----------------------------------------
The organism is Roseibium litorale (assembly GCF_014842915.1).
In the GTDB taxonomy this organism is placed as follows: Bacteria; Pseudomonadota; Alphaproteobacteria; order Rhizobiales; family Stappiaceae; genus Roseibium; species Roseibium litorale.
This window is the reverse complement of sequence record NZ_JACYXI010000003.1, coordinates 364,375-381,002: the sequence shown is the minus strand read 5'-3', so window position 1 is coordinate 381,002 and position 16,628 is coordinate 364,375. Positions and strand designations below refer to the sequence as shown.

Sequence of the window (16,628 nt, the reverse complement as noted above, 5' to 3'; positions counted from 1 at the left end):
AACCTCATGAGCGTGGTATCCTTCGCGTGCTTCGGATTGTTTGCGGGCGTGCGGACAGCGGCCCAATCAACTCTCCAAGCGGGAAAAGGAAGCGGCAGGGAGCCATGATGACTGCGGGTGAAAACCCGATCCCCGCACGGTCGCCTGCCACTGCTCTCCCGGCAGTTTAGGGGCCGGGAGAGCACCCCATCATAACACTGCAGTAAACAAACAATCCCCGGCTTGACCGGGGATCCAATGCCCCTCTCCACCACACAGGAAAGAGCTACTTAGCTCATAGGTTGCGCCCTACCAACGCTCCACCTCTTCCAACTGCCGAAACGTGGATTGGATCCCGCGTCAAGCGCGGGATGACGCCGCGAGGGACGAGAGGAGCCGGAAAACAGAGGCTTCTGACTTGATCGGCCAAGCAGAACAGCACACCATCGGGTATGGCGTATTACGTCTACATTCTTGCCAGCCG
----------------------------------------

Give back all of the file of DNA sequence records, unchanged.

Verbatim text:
The organism is Roseibium litorale (assembly GCF_014842915.1).
In the GTDB taxonomy this organism is placed as follows: Bacteria; Pseudomonadota; Alphaproteobacteria; order Rhizobiales; family Stappiaceae; genus Roseibium; species Roseibium litorale.
This window is the reverse complement of sequence record NZ_JACYXI010000003.1, coordinates 364,375-381,002: the sequence shown is the minus strand read 5'-3', so window position 1 is coordinate 381,002 and position 16,628 is coordinate 364,375. Positions and strand designations below refer to the sequence as shown.

Sequence of the window (16,628 nt, the reverse complement as noted above, 5' to 3'; positions counted from 1 at the left end):
AACCTCATGAGCGTGGTATCCTTCGCGTGCTTCGGATTGTTTGCGGGCGTGCGGACAGCGGCCCAATCAACTCTCCAAGCGGGAAAAGGAAGCGGCAGGGAGCCATGATGACTGCGGGTGAAAACCCGATCCCCGCACGGTCGCCTGCCACTGCTCTCCCGGCAGTTTAGGGGCCGGGAGAGCACCCCATCATAACACTGCAGTAAACAAACAATCCCCGGCTTGACCGGGGATCCAATGCCCCTCTCCACCACACAGGAAAGAGCTACTTAGCTCATAGGTTGCGCCCTACCAACGCTCCACCTCTTCCAACTGCCGAAACGTGGATTGGATCCCGCGTCAAGCGCGGGATGACGCCGCGAGGGACGAGAGGAGCCGGAAAACAGAGGCTTCTGACTTGATCGGCCAAGCAGAACAGCACACCATCGGGTATGGCGTATTACGTCTACATTCTTGCCAGCCG